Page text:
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McGovern can prove a valuable partner to Curnow in a key forward post, even if both appeal as centre half-forwards rather than complementary targets. They’ll have to work well together to ensure enough space for the other.

While McGovern hasn’t yet played 50 games, he is at least 24 and offers more experience than Harry McKay, who can continue to learn his craft as the third tall. It was hard for McGovern to be a dominant force at Adelaide in a forward-line of Walker, Lynch, Jenkins and Betts, and we should see his impact grow with more responsibility.

Blues fans should be excited for the possibility of a forward-line where Curnow, McGovern and McKay all click, and they will trouble opposition defenders in the air. This is where they can get some wins.

Crumbing forwards are an issue at the Blues. There is no Matthew Wright this year, who finished top two in their goal-kicking the three years he was on the list. Outside of him no smaller player kicked more than eight goals last season.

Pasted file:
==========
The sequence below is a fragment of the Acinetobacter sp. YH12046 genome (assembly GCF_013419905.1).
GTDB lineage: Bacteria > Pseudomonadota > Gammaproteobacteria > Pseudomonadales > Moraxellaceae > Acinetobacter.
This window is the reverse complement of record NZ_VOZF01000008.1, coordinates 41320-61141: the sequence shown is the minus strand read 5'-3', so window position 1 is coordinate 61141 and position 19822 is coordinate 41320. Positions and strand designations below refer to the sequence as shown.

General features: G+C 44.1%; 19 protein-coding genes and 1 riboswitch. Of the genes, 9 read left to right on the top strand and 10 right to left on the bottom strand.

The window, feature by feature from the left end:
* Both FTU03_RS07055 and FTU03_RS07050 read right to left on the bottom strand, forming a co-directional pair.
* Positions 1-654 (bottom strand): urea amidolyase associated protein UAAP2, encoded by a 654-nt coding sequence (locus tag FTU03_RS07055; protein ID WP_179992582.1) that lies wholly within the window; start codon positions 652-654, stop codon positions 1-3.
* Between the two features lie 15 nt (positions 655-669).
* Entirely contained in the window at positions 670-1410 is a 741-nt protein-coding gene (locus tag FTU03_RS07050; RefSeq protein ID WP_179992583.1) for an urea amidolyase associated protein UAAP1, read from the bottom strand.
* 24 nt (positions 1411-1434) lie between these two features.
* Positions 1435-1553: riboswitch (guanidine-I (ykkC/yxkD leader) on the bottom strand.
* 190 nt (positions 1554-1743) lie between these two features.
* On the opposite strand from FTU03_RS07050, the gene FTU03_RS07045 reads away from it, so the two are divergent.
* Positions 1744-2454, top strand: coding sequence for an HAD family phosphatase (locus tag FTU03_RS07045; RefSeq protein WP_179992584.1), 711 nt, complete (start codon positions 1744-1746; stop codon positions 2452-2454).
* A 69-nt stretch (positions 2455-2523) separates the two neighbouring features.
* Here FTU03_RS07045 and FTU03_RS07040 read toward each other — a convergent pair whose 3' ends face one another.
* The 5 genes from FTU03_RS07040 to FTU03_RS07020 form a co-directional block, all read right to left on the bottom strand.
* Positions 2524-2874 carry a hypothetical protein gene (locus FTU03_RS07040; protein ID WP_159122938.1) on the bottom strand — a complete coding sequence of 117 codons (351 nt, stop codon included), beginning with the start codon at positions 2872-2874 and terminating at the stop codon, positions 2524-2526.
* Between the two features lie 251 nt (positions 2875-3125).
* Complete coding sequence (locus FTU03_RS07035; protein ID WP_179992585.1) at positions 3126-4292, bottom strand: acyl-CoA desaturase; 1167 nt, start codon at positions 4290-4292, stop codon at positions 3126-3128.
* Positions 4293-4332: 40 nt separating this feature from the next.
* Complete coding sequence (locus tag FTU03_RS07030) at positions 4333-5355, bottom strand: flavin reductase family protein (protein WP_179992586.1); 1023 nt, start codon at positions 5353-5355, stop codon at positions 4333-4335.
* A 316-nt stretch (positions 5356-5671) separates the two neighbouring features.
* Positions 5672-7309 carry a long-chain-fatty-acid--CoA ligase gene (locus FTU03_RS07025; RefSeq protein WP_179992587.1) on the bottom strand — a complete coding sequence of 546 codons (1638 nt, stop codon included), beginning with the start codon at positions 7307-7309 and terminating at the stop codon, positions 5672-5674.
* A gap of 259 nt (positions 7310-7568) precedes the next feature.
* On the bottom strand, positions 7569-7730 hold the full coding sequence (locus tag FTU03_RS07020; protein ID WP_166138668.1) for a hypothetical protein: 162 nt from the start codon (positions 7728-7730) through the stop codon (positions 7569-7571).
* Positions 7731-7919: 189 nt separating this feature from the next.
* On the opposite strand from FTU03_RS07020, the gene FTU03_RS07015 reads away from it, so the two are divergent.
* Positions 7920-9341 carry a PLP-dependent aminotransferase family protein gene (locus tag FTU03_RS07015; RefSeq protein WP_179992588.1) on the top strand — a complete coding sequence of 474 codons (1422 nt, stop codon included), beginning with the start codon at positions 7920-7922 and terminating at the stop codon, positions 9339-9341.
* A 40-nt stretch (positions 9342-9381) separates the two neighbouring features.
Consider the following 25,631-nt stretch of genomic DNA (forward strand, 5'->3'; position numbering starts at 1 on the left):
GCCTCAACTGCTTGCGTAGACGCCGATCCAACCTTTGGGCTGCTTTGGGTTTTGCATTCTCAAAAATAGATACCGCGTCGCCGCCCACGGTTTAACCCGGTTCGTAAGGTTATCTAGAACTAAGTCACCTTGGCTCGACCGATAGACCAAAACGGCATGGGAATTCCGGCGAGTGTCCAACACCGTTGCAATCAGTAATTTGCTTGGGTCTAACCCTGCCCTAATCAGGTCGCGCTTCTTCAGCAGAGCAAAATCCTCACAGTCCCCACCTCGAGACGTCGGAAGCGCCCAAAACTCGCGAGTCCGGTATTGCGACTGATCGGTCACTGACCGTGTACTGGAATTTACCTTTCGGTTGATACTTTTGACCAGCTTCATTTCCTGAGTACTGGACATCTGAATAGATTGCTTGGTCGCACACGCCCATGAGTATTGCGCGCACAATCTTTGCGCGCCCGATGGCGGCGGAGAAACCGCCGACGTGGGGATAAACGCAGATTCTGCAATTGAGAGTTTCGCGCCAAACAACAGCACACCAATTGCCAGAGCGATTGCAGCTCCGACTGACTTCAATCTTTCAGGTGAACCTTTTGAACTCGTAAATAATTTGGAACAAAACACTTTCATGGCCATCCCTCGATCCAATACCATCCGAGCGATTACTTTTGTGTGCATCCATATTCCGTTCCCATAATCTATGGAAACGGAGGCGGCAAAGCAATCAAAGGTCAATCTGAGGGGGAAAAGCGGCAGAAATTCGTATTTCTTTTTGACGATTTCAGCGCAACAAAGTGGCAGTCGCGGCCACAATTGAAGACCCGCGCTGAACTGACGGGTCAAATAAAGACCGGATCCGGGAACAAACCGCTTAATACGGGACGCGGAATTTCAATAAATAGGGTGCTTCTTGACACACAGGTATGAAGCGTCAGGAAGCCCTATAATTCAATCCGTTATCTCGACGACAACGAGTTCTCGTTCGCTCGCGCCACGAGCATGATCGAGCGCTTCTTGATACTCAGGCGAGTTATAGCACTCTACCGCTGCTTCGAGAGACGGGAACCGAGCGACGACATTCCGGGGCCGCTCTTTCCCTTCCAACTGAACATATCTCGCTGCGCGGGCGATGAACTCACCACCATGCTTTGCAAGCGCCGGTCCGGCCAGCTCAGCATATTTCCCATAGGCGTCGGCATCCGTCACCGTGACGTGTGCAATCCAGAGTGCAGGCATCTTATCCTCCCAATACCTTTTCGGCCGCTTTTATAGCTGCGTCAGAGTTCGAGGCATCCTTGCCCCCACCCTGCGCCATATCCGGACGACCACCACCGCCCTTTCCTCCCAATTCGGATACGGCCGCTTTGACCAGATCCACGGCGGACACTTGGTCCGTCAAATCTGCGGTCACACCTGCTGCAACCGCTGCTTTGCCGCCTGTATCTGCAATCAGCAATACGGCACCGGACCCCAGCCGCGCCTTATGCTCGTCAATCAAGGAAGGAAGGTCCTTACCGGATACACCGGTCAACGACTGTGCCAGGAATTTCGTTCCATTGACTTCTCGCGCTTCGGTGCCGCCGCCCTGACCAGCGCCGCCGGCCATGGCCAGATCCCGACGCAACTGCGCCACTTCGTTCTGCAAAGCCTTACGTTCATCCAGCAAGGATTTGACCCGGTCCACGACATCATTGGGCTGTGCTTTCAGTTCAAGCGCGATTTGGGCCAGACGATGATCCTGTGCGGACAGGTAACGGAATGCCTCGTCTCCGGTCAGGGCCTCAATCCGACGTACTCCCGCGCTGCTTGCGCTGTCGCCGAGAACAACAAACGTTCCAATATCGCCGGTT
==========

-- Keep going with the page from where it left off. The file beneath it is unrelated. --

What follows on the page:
Sam Petrevski-Seton could be a player to add some bite inside 50, but Brendon Bolton will surely want him around the ball a bit more. Jarrod Pickett and Jarrod Garlett haven’t looked up to it. Jack Silvagni moved to defence last season, and it’s hard to know where he is at.

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Carlton will need a lot to go right to make a jump up the ladder, even though the club is counting on one given they traded their first pick and will take Adelaide’s Round 1 pick to the draft. The worst case scenario is that Carlton wins the wooden spoon and Adelaide the premiership.

But this is a club about the future. 12 of the best 22 named above come from the last four drafts, so the nucleus is there. And that doesn’t include Cripps and McGovern who are still only 24 and could well have eight-to-ten years ahead of them.

Developing these young players on the training track is obviously critical, but so is the balance of getting them to learn on the field without burdening them with too much responsibility and either jilting their confidence or cooking them.

It’s hard to be bullish on the Blues, as they are still taking baby steps due to list construction. The patience of fans is being tested. The rest of the football world barely remembers they exist.

Prediction: 17th

Preview series
17. Carlton
18. Gold Coast